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Former Dictator of Panama Manuel Noriega Suing Activision for ‘Call of Duty’ Game

Jul 17, 2014 01:48 AM EDT
Manuel Noriega in "Call of Duty: Black Ops II"
(Photo : Youtube / AllGamesBeta) Manuel Noriega, the former dictator of Panaman, has filed a lawsuit against game publisher Activision for inappropriately portraying him in the game "Call of Duty: Black Ops II."

Manuel Noriega, the former dictator of Panama, has taken legal actions against the game publisher Activision for its "Call of Duty: Black Ops II" video game, according to the Independent.

Noriega reigned as the dictator of Panama from 1983 to 1989. He was removed from power after the U.S. entered the country and captured him.

Currently serving a seven-year prison sentence, Noriega filed a lawsuit against the company on Tuesday claiming it inappropriately used his image for financial gain and portrayed him in a negative manner.  

The lawsuit also explained that Activision illegally used Noriega's image in order to increase the popularity of its game, Courthouse News reported.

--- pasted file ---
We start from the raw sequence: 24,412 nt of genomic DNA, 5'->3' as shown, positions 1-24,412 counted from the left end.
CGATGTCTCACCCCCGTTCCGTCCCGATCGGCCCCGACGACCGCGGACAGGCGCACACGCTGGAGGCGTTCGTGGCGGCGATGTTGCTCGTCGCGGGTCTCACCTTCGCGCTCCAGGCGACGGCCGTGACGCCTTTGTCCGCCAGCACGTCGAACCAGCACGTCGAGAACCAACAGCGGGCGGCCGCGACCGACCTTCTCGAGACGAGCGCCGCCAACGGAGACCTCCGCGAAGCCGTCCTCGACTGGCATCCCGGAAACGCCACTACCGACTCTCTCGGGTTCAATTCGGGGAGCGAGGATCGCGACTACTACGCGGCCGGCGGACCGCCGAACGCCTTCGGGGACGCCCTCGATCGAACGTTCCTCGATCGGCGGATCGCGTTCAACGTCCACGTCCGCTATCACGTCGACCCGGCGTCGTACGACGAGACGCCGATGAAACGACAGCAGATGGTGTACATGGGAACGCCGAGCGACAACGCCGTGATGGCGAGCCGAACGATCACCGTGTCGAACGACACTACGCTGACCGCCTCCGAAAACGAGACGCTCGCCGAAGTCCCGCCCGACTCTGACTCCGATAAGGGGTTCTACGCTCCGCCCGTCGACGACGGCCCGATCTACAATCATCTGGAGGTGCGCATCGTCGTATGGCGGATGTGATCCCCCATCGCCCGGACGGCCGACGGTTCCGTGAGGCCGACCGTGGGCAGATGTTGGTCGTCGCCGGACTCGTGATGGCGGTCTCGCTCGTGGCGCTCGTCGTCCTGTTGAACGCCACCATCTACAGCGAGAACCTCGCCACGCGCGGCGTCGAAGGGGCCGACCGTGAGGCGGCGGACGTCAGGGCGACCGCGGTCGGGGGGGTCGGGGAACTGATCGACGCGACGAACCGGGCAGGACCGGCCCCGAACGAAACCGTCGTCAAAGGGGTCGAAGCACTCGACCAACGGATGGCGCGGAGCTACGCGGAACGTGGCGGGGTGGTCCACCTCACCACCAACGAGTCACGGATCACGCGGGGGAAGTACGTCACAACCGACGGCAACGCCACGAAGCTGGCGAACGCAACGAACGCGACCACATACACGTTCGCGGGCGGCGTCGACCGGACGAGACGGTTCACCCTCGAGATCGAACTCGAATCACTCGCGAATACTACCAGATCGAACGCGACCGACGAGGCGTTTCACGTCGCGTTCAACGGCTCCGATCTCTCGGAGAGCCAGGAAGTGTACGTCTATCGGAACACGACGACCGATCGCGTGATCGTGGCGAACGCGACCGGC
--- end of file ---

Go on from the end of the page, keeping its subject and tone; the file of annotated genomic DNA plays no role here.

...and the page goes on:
"Defendant's use of plaintiff's image and likeness caused damage to plaintiff," the lawsuit read. "Plaintiff was portrayed as an antagonist and portrayed as the culprit of numerous fictional heinous crimes, creating the false impression that defendants are authorized to use plaintiff's image and likeness."

"This cause plaintiffs to receive profits they would not have otherwise received," the file continued.

In "Call of Duty," the former dictator appeared as a character and in video clips in the "Black Ops II" mission "Suffer With Me," according to Kotaku.

In the mission, Noriega is portrayed as the main antagonist who is accused of numerous crimes.

Other characters in the game often referred to him as "piece of sh*t," "a**hole" and "old pineapple face himself, Manuel Noriega."  

The last remark is in reference to the Panamanian's nickname for Noriega during his reign due to his pockmarked facial features.

According to the lawsuit, he is featured as "a kidnapper, murderer and enemy of the state. An objective of one portion of 'Black Ops II' is solely to capture [the] plaintiff."

Under the legal representation of Thomas Girardi of the law firm Girardi & Keese, Noriega is seeking compensation from Activision for unfair business practices and violation of common-law publicity rights.  

"Defendants deliberately and systematically misappropriated plaintiff's likeness to increase revenues and royalties, at the expense of plaintiff and without the consent of plaintiff," the lawsuit stated. 

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